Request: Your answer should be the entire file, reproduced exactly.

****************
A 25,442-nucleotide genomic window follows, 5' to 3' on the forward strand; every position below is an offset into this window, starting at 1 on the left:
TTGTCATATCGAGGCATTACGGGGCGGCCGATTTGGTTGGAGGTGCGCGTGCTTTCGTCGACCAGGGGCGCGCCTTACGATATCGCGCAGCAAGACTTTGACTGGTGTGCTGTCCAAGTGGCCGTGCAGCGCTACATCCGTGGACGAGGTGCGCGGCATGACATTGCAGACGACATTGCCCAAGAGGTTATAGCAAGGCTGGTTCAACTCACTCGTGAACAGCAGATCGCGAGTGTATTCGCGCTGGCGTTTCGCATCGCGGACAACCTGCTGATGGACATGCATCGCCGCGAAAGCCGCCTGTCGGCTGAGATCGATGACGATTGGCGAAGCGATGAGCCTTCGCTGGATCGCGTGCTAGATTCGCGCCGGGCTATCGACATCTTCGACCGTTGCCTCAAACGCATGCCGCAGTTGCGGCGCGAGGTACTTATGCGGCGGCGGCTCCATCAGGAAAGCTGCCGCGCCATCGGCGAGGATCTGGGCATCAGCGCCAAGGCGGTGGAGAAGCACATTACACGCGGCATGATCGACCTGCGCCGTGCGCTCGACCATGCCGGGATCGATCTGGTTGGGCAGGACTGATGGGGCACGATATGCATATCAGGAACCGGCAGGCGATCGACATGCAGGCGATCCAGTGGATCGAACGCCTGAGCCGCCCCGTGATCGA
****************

A 25,442-nucleotide genomic window follows, 5' to 3' on the forward strand; every position below is an offset into this window, starting at 1 on the left:
TTGTCATATCGAGGCATTACGGGGCGGCCGATTTGGTTGGAGGTGCGCGTGCTTTCGTCGACCAGGGGCGCGCCTTACGATATCGCGCAGCAAGACTTTGACTGGTGTGCTGTCCAAGTGGCCGTGCAGCGCTACATCCGTGGACGAGGTGCGCGGCATGACATTGCAGACGACATTGCCCAAGAGGTTATAGCAAGGCTGGTTCAACTCACTCGTGAACAGCAGATCGCGAGTGTATTCGCGCTGGCGTTTCGCATCGCGGACAACCTGCTGATGGACATGCATCGCCGCGAAAGCCGCCTGTCGGCTGAGATCGATGACGATTGGCGAAGCGATGAGCCTTCGCTGGATCGCGTGCTAGATTCGCGCCGGGCTATCGACATCTTCGACCGTTGCCTCAAACGCATGCCGCAGTTGCGGCGCGAGGTACTTATGCGGCGGCGGCTCCATCAGGAAAGCTGCCGCGCCATCGGCGAGGATCTGGGCATCAGCGCCAAGGCGGTGGAGAAGCACATTACACGCGGCATGATCGACCTGCGCCGTGCGCTCGACCATGCCGGGATCGATCTGGTTGGGCAGGACTGATGGGGCACGATATGCATATCAGGAACCGGCAGGCGATCGACATGCAGGCGATCCAGTGGATCGAACGCCTGAGCCGCCCCGTGATCGA